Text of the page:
By Cole Parkinson
Local landowners have approached Vauxhall town council with some concerns that stem back for a past number of years.
During Vauxhall council’s regular meeting on June 18, Vauxhall residents Marlin and Betty Hill were in Vauxhall council chambers as delegations as they brought forward several different issues.
One concern they have has been bothering them for several years and even though they had made an agreement with the town, the problem persists.
“When we purchased our lot many years ago, we made an agreement with the town to relocate the fire hydrant as it was sitting in the middle of our front yard. The town moved the hydrant but didn’t relocate it to town property and is sitting on our property. Cris (Burns, Town of Vauxhall CAO) had stated we signed an easement for the fire hydrant at one point in time, we did not, and he said he would show us a copy of the easement agreement but we haven’t seen it yet because there isn’t one,” said Marlin Hill. “We would like the town to acknowledge the fact the fire hydrant is on our property and make plans to remove it.”
Currently, the fire hydrant is still on Hill’s property but it had just been moved to the side instead of right in the middle of the front yard.
Hill also brought forward his complaint of alley maintenance which is behind his house.
The alley wasn’t originally there but with an agreement with the town, the alley was built but Hill says they receive barely any maintenance on it.
“We also made an agreement with the town to give us access to our backyard, they agreed to build the alley and maintenance would be a low priority, it did not say no maintenance. Over the last 21 years that we’ve lived there, the alley has been gravelled once and graded a couple of times, both were done before Cris was in charge. I mow and spray weeds yearly in the ditch to allow water to run down and occasionally the town has mowed the grass but I had to ask for someone to plough snow after a storm. I’ve always had trouble with the town and Cris has told me many times he doesn’t think the town is responsible for the alley and he does not like having the town employees working on the alley. He also said Volker Stevin wants to remove the alley but we’ve never heard anything from them at all. We’d like the town to be responsible for the alley and administer the appropriate maintenance as we pay taxes to maintain it,” he stated.
On top of the alley and fire hydrant concerns, the Hill’s also came with concerns about higher taxes.
After looking over their recent taxes, they noticed a higher increase than they had expected.
“We were looking at the 2018 tax assessment and the first thing we noticed was the increase. We have $468.50, which is a 16.12 per cent increase overall, which we find to be a lot. Breaking it down, we also found three main items that also had an increase. That was the municipal residence, which increased $332.54 which is a 20.73 increase, the public library increased an additional $62.79 which is a 298.57 per cent increase and the Alberta School Foundation increased an additional $112.85 which is an increase of 18.35 per cent. We find these numbers to be quite alarming and we want to know, especially our municipal residence, where the funds are allocated for that,” said Betty Hill. “I feel we keep contributing more and more, and if the revenue and the surplus of the revenue increases, we shouldn’t be taxed more. I am quite concerned about that.”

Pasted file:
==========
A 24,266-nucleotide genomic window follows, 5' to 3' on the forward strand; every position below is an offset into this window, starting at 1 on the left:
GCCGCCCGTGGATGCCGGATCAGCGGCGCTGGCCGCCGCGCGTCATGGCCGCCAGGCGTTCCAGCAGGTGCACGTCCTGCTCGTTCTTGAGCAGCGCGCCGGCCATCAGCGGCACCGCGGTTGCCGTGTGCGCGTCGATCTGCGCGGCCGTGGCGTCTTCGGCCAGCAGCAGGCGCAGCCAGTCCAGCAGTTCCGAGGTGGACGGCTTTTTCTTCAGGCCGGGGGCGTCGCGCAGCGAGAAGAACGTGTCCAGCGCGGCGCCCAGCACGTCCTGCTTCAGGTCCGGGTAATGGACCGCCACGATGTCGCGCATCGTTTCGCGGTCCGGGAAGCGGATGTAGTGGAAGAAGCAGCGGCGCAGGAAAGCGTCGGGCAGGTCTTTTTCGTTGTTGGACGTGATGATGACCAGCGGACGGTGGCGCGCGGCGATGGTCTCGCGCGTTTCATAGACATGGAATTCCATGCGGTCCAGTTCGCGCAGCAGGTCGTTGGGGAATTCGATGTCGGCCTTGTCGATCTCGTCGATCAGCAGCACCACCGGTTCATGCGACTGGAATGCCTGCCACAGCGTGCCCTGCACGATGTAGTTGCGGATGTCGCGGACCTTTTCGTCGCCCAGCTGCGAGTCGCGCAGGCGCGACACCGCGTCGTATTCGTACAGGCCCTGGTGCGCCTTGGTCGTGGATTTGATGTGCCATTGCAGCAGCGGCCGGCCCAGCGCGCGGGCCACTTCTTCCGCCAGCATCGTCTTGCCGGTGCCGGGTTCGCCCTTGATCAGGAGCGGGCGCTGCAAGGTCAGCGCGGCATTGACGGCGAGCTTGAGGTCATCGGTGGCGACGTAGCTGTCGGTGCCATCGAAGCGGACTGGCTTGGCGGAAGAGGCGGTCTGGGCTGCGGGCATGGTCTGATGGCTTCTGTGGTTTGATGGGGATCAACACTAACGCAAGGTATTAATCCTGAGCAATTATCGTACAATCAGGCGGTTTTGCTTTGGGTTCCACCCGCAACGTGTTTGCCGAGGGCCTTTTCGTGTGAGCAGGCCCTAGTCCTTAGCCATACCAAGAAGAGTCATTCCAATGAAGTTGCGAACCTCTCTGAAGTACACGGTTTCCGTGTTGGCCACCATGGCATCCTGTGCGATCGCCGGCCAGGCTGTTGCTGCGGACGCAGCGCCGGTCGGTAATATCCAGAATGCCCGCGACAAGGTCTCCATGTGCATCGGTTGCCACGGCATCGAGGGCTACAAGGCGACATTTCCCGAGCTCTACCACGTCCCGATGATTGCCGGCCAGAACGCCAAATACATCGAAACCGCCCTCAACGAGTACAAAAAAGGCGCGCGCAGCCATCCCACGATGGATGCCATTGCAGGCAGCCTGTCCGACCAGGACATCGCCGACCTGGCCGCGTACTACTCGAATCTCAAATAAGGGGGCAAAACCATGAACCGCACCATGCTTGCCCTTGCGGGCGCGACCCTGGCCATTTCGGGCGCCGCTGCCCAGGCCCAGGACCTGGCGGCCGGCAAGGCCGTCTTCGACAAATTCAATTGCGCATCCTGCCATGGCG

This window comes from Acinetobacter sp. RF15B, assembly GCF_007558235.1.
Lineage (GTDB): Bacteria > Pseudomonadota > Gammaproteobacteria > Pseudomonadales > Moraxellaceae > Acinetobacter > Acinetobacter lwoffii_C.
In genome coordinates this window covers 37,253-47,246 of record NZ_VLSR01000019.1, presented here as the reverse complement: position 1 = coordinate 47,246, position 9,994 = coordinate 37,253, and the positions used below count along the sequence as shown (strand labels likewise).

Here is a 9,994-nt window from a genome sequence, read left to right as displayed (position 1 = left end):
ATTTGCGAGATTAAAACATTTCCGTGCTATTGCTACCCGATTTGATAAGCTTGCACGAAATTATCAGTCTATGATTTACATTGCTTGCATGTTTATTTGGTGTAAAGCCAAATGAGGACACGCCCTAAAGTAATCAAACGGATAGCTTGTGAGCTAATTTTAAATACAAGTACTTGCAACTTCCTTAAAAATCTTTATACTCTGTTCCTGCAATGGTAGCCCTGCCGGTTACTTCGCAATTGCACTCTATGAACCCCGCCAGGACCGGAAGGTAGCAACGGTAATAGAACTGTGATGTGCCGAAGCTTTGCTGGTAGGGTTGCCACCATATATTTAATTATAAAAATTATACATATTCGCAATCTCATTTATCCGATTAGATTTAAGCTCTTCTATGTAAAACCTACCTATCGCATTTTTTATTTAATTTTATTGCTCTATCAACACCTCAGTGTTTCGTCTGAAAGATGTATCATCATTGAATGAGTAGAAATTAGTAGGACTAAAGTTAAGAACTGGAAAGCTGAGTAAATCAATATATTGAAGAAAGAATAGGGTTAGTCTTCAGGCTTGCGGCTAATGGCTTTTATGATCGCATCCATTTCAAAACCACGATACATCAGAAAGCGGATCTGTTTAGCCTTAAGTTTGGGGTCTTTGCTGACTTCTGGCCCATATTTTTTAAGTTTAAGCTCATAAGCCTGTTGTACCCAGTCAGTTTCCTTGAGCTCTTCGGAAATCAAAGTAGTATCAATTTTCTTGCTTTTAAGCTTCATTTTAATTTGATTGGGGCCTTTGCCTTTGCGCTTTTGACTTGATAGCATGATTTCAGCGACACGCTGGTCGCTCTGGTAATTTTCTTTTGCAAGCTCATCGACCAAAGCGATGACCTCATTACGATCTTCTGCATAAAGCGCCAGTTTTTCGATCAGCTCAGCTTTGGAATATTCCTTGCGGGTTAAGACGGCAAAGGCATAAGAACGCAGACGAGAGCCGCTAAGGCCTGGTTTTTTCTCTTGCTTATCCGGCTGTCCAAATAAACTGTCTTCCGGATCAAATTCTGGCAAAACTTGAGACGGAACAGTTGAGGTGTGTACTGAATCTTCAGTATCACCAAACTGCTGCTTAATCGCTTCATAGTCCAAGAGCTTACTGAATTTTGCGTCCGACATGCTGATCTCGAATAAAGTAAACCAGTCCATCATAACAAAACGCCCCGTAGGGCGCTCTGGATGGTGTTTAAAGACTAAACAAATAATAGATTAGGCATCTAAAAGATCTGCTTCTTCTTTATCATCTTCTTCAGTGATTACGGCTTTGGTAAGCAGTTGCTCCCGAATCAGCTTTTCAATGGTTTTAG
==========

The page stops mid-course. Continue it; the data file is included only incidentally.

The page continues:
They also noticed an off assessment of their property compared to surrounding lots.
With all of the lots in the vicinity being irregular, they had questions why theirs had the highest frontage tax despite being smaller.
“I took three comparison lots, which is 11, 12 and 13 which is ours and they are all irregular lots. I found out that in comparison, ours is the smallest perimeter, the smallest area and it also has the highest frontage and assess at the lowest value. I would like to see that corrected because it doesn’t make any sense,” continued Hill.
Town administration stated they would look into why their property had a higher frontage tax than the other two properties, as they too felt it was off.
Council argued though that taxes for everyone had gone up, not just them.
“I don’t want my taxes to go up anymore. I don’t need to be paying more taxes and we’re all the same,” said Mayor Margaret Plumtree, with others on council stating similar remarks including that they were paying more than the numbers they showed.
Plumtree also highlighted the fact they were doing their best to bring more people in by adding a new sub-development with brand new houses.
“You talk about bringing more people in and I’m only seeing more people leaving. I think the increase of tax is a deterrent,” replied Hill.
The increase in taxes though is required as the town can’t be in the red when it comes to their budget.
“We can’t be a deficit. We need to find a way to bring more people in, we need to find a way to keep or homes full, we need to keep our businesses here, we need people to shop local and we know it doesn’t happen,” said Plumtree.
Administration said they would be looking into the concerns brought forward by the delegation and it was received for information.
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